I did have enough for one ply to do the aft nose cover, so I simply changed my ply #2 from BID to UNI, so I could still get the cover glassed. I was planning on peel plying the “final” layup anyway just because in an essentially on-the-fly design like the aft nose cover, there may be some unknown variables that crop up requiring extra glass to be laid up over the existing final glass skin. Bottom line, if I need to layup more glass on the cover later on I’ll be poised to do so going the peel ply route.
I then rummaged through my extensive spare UNI bin (who uses this stuff anyway?? … haha!) and quickly cobbled together a ply of UNI for the aft nose cover layup. I chose to run the fibers across the nose to be perpendicular to the grain of the integral Basswood strips that make up the core of the cover.
Then I figured I would just forego the glass and simply varnish the wood… looks nice! Maybe a bit of stain?! HA! I jest…
I then undertook what turned out to be quite a considerably in-depth layup (don’t they all! … we Long-EZ builders are suckers! We always think things are going to get easier… or not take that long! heh)
So many, many hours later I was glad to put the lid on this baby . . . oh, yeah, forgot the peel ply.
So many, many hours later I was glad to put the lid on this baby . . . with peel ply!
Backing up pre-peel ply, I would like to point out that to streamline the contour of the aft nose cover to the maximum extent possible, it meant incorporating the “pointiest” part of the entire nose structure –besides the very front– which is still those pesky F28/front longeron ends that I trimmed down as much as I felt I possibly could!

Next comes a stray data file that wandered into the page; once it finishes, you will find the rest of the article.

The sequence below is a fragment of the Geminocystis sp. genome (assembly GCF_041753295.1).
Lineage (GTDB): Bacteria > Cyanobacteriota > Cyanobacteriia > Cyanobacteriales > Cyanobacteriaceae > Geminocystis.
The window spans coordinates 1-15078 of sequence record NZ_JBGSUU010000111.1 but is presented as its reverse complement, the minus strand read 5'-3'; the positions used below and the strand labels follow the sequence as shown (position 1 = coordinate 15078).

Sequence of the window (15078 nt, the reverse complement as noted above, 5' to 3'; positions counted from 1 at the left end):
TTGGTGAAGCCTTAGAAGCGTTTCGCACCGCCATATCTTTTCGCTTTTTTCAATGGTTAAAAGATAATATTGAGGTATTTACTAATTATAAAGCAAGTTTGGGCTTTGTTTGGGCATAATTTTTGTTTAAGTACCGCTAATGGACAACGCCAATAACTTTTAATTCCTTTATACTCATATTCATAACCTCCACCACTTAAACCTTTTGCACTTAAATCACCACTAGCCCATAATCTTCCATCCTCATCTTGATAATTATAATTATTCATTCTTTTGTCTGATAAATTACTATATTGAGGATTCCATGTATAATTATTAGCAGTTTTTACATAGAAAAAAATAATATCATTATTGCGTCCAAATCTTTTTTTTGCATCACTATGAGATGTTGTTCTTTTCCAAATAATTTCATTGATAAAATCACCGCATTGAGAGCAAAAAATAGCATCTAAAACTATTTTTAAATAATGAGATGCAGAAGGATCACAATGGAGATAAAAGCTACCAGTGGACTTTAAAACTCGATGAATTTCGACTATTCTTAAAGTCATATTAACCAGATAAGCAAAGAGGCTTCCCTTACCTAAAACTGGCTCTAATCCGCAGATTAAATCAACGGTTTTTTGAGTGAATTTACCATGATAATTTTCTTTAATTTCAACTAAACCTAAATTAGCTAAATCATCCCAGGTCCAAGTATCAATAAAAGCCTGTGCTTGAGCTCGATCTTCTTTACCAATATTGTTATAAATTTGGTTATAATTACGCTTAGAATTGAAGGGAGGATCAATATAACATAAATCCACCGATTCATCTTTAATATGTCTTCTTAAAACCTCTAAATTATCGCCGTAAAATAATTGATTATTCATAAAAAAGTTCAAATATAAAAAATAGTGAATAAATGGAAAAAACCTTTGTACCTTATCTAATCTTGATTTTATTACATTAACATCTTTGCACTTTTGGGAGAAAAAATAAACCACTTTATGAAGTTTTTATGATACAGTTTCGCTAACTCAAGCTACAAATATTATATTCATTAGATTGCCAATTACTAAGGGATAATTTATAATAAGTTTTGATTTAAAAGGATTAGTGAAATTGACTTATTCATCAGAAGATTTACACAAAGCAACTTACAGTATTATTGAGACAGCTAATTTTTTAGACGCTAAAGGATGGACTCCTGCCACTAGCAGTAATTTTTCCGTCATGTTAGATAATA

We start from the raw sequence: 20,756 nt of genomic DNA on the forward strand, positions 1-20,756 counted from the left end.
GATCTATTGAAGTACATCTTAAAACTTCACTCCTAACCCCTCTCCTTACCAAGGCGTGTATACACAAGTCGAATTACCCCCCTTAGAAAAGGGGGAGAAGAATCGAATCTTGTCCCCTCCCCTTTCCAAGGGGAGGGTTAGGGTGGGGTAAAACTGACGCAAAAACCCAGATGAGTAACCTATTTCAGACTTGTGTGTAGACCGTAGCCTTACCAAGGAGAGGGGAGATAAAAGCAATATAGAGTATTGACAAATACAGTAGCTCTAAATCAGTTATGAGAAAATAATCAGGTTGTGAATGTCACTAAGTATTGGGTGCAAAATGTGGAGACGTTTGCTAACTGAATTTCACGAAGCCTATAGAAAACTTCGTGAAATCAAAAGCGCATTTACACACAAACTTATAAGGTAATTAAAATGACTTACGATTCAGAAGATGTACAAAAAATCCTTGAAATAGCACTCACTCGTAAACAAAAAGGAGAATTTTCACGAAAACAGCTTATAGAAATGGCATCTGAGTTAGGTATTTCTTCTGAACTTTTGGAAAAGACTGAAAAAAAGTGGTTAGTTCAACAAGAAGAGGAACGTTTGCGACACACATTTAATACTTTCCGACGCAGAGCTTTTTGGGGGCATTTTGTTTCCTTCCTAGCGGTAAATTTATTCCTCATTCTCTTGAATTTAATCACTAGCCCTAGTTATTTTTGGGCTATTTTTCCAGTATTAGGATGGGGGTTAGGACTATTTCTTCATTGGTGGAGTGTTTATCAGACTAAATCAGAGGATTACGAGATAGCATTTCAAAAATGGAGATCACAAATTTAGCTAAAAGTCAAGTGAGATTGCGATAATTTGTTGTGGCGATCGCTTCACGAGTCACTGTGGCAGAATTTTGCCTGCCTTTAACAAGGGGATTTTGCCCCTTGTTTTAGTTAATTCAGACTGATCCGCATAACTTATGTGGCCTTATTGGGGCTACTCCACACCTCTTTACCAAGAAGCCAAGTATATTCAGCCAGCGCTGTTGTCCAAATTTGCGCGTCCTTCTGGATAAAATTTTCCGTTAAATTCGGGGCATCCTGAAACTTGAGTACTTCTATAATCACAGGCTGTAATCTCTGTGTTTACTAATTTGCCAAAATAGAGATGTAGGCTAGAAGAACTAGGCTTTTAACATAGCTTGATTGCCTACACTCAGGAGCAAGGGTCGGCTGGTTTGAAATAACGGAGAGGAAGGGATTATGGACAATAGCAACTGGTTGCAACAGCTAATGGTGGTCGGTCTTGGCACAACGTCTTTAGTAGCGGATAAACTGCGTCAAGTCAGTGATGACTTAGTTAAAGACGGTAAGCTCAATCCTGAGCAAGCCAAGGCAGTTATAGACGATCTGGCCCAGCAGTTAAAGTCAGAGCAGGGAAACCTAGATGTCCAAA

You may have wondered (or could care less!) about the triangular strip of glass with no wood over it, which is in fact the very front corner of the F28 bulkhead and where the longeron ends. I’m kinda wishing I had taken it down at least another 1/8″, if not 3/16″ on each side. Still, I think these abrupt shifts in the nose contours are common to Long-EZ’s since you’re taking basically a square box and turning it into a long conical nose. So, don’t mistake my woulda, shoulda, coulda for displeasure, because I’m more than happy with this nose . . . yep, hind sight is always 20/20 on these builds!
Another front view of the entire nose.
The aft nose/avionics top deck cover final layup really did take up about 5 hours total from start to finish.
29 June 2018 — One thing I’m not overly pleased with on the current nose shape is that the ends of the F28 bulkhead protrude at the middle of the aft nose cover. As I deduced the issue down I realized that it wasn’t that these front fuselage “corners” weren’t shaped with enough ferocity to remove a good amount of material, but rather that the aft top surface of the aft nose/avionics top deck cover was simple deflated a bit in posture and was not at the contour height that it should be.